Friday, August 1, 2014

Land life and Cruising

I belong to a couple of the sailing groups on Facebook. My favorite by far is Women Who Sail because, since it's a closed group, women feel safe to confide their fears and concerns about sailing and cruising, and they are many. Sometimes someone will become particularly down or frustrated about some aspect of cruising, most of which either involves the space constraints, or their significant other, or their significant other in constrained space.

Today I was working on rebedding two fixed skylights on The Floating Bear, each of which was about 5 x 7 inches and should have taken maybe 2 hours apiece. That would be on any normal boat but, this being The Bear, it of course took all day since there were 4 different sealants involved, stacked on top of each other, the bottom one of which was Liquid Nails. For those of you who do not already realize that you never, ever use Liquid Nails on a sailboat, the reason is because after a few years Liquid Nails becomes highly brittle and crumbles away. Not a good choice for skylight rebedding anywhere, but particularly so in South Florida, the land of the daily thunderstorm. So as I spent hours on end digging out the old sealant, I had a lot of time to think.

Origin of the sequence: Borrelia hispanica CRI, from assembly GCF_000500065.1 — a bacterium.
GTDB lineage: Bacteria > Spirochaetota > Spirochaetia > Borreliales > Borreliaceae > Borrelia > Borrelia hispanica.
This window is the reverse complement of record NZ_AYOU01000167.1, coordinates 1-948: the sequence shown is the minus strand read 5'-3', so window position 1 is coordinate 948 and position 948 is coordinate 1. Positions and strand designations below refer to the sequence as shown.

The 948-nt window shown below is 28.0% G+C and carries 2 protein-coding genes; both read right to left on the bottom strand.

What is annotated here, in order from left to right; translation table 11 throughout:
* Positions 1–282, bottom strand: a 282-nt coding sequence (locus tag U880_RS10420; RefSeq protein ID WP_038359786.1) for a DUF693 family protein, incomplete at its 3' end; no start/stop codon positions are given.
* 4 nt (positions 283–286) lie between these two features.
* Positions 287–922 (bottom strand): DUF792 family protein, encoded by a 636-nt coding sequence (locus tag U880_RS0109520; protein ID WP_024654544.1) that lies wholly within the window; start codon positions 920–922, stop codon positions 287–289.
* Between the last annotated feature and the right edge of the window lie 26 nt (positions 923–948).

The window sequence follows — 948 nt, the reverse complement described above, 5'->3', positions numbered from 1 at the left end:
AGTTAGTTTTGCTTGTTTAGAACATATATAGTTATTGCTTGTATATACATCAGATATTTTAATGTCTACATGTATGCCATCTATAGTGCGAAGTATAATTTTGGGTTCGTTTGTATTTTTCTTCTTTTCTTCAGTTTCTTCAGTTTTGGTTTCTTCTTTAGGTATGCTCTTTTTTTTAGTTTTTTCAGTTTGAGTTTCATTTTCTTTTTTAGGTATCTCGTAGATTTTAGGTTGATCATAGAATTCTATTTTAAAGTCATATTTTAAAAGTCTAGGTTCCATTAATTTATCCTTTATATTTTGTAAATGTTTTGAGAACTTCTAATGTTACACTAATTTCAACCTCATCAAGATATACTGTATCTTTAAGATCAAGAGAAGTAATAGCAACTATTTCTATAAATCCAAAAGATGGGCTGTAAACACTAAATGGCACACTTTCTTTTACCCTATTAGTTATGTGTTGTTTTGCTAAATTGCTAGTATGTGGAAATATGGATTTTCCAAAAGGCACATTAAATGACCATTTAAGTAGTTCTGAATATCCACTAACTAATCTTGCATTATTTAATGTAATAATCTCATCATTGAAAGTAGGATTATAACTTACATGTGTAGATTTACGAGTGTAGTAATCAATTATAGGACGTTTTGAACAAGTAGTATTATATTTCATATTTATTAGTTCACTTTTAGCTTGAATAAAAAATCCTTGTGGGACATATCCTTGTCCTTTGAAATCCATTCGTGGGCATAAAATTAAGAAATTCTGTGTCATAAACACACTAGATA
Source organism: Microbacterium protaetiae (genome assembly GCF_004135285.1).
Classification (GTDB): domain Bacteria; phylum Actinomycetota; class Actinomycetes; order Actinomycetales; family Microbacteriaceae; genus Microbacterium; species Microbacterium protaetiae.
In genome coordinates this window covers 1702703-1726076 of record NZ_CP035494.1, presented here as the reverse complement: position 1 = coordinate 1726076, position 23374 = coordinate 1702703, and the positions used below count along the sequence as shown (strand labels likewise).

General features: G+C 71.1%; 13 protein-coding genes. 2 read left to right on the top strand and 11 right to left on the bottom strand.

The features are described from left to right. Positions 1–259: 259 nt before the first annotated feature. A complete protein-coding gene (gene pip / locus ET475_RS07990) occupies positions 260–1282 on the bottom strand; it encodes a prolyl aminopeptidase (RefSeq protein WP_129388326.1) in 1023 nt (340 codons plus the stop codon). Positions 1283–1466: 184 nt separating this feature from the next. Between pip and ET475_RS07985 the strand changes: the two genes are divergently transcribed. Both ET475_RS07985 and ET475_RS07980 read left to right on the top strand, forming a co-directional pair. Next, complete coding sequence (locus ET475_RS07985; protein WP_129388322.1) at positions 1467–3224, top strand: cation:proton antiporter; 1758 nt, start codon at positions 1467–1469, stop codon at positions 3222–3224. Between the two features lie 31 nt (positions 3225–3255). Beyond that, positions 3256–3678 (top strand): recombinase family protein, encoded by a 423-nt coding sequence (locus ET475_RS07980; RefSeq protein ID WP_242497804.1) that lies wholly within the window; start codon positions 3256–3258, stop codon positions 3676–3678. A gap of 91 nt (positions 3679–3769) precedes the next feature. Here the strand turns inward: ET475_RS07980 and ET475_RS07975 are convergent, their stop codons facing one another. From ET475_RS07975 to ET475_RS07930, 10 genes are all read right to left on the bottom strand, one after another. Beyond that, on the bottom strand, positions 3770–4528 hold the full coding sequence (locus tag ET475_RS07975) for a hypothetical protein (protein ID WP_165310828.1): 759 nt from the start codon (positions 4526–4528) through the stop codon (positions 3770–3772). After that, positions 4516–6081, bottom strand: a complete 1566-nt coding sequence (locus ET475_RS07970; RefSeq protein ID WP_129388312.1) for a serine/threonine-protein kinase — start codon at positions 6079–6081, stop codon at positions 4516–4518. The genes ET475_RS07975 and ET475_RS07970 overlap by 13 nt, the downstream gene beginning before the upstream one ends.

I was rehashing in my mind some of the posts I had read the night before on Women Who Sail and it occurred to me that many new cruisers have forgotten that just because you're living on a sailboat doesn't mean that the normal problems associated with living and relationships on land have been left behind. There is still the issue of finances, wet towels still get left on the floor, you still get tired after a day at work (and every day on a boat is a day at work), toilets leak, the dinghy/family car still doesn't run on occasion, and it rains at the most inconvenient times. And don't forget to add to that the stress of being on unfamiliar territory while possibly missing some required skills to cope and missing family.  If you go cruising thinking that these things won't happen because you're living the dream, you will be horribly disappointed.

Early on in our cruising preparations, Brittany from wrote a piece on having realistic expectations. It was a short, simple post, but one that really hit home. I think it's done us a world of good because, in light of our recent cruising derailment, had we not had realistic expectations we might have quit. As it is, we've learned to have a little thicker skin, to take things in stride, and always to find something to laugh about.

My grandson Julian peeking around the corner of my galley. This is his favorite place.

So, if you're in the preparation stage of the cruising dream, remember that you can't run away from your problems. You will be taking them with you, and dealing with them in a much smaller space under much more stressful conditions. Dream your dream large, but temper it with realistic expectations and your cruising time will be much the better for it.


Carolyn said...

Absolutely true! And funny because just yesterday, I'd added "The Dream vs. Reality" to my list of blog post ideas . . .

S/V Island Bound said...

Very well written!

Matt Mc. said...

Wherever you go, there you are.